Breastfeeding has several physical and psychological benefits for the mother. These benefits include helping to: (references 1-4)
• Reduce uterine bleeding and speed return of uterus to normal size after giving birth and delay menstruation, thereby lowering the loss of blood
• Delay return to ovulation, thereby reducing risk of an immediate pregnancy
• Hasten loss of weight to achieve the weight prior to pregnancy
• Lower the risk of breast cancer during the mother’s life
• Lower the risk of ovarian cancer during the mother’s life
• Possibly improve bone remineralization, thereby lowering the occurrence of osteoporosis and hip fractures after menopause
• Fortify an emotional bond between mother and child
On the other hand, breastfeeding has a few disadvantages for the mother:(references 1, 3-5)
• Nursing can expose the mother to the infant’s germs to which the mother has not been previously exposed. However, the immune system of a healthy mother will produce antibodies and other immune substances to help fight infection in the mother’s body.
• Following the first 6 weeks of nursing, women who are breastfeeding require a higher intake of food and liquid than their non-breastfeeding peers.
• Avoidance of alcoholic beverages is recommended for several reasons. Because alcohol concentrates in breast milk, an infant breastfed by a nursing mother who drinks alcohol could become exposed to alcohol. Also, drinking alcoholic beverages can inhibit the production of milk by the mother. Although a nursing mother occasionally may have one small alcoholic drink, she should avoid breastfeeding for 2 hours after the alcoholic drink.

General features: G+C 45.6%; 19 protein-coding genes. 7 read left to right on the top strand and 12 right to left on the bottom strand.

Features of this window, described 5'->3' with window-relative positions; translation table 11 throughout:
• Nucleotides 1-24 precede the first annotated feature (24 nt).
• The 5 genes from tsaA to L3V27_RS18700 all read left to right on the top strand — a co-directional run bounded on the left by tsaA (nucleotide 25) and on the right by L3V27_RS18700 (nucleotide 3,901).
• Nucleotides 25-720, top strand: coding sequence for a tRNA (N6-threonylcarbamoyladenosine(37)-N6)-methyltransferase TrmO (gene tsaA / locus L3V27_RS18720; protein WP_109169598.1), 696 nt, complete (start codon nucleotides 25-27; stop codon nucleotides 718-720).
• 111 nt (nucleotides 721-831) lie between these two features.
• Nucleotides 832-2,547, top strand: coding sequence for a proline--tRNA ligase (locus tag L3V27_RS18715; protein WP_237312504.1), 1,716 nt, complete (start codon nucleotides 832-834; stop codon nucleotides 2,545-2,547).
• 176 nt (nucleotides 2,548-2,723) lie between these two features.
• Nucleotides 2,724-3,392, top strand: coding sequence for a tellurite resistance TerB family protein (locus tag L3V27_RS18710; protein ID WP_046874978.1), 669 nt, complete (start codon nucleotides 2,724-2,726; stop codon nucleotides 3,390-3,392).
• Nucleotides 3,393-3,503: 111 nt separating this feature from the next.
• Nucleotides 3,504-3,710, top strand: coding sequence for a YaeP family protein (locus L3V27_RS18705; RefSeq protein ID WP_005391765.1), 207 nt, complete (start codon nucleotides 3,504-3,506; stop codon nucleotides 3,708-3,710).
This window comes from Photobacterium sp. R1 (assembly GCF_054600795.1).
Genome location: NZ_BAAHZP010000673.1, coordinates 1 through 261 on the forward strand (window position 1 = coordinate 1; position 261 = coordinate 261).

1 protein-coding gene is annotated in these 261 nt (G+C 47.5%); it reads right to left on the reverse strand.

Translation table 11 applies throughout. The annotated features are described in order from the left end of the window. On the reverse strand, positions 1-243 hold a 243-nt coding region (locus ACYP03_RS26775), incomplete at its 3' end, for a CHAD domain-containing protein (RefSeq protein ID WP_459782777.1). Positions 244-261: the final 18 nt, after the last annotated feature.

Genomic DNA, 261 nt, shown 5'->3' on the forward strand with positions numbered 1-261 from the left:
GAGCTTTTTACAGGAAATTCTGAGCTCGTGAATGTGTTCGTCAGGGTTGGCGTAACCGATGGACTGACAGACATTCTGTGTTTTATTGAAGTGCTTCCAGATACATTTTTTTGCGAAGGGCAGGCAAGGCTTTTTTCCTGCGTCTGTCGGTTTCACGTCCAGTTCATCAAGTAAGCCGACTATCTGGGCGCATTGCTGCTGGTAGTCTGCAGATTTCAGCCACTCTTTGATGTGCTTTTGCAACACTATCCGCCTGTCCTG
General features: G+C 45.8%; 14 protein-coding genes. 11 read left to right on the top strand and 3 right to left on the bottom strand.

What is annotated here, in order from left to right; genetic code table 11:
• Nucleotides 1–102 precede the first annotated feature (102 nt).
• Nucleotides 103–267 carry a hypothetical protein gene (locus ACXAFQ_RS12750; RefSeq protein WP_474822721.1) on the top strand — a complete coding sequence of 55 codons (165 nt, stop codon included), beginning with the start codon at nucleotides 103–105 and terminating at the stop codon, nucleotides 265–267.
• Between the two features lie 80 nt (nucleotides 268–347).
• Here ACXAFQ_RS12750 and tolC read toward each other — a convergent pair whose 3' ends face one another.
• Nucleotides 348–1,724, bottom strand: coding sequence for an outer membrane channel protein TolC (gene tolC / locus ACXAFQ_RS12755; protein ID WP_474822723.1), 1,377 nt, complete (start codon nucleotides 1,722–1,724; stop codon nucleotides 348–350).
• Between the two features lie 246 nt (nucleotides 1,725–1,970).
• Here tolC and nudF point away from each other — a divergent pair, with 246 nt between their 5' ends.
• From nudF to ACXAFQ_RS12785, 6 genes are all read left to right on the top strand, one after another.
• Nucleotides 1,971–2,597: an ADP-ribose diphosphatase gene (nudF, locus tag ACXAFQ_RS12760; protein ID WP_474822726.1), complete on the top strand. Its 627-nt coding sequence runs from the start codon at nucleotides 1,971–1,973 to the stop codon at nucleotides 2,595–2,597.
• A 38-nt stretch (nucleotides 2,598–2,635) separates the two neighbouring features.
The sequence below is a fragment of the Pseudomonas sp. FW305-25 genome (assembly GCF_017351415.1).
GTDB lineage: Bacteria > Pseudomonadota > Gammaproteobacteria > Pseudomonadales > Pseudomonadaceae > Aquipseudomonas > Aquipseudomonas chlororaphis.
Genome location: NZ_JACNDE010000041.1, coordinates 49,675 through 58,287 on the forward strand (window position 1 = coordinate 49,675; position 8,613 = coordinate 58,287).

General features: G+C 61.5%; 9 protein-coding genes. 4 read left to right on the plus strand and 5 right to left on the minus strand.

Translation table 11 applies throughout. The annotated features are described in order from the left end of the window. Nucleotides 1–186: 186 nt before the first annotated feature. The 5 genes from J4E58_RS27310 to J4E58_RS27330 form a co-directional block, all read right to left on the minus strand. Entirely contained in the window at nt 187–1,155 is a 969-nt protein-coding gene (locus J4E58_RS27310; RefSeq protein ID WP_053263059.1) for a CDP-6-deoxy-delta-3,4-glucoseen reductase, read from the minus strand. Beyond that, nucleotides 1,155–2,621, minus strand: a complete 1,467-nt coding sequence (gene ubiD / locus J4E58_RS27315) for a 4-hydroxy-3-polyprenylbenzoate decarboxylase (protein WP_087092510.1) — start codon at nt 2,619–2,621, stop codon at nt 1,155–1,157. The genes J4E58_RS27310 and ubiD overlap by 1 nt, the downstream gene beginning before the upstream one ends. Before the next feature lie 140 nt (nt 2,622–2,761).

• A delay in the return to ovulation reduces the chance of an immediate pregnancy
Overall, the benefits of breastfeeding for a healthy woman tend to outweigh the disadvantages. The decision whether to breastfeed is very personal. When considering whether breastfeeding is best for you and your baby:
• See our Q&A on relative benefits to the child.
• See the Policy Statement from the American Academy of Pediatrics on "Breastfeeding and the Use of Human Milk," in Pediatrics, 2005; 115(2):496-505, which can be accessed at
• See the website of the La Leche League International, www.lalecheleague.org, which provides helpful information about breastfeeding and support.
• Talk to your doctor about your medical history, the needs of your child, and the benefits of nursing your baby.
1. American Academy of Pediatrics, Section on Breastfeeding. Policy statement: Breastfeeding and the use of human milk. Pediatrics. 2005; 115(2):496-505.
2. Lancet. 2002; 360 (9238);1187-195.
3. What are the benefits of breastfeeding my baby? Accessed at www.lalecheleague.org.
4. American Academy of Pediatrics, Work Group on Breastfeeding. Policy statement: Breastfeeding and the use of human milk. Pediatrics. 1997; 100(6):1035-1039.
5. Can breastfeeding prevent diseases? Accessed at www.lalecheleague.org.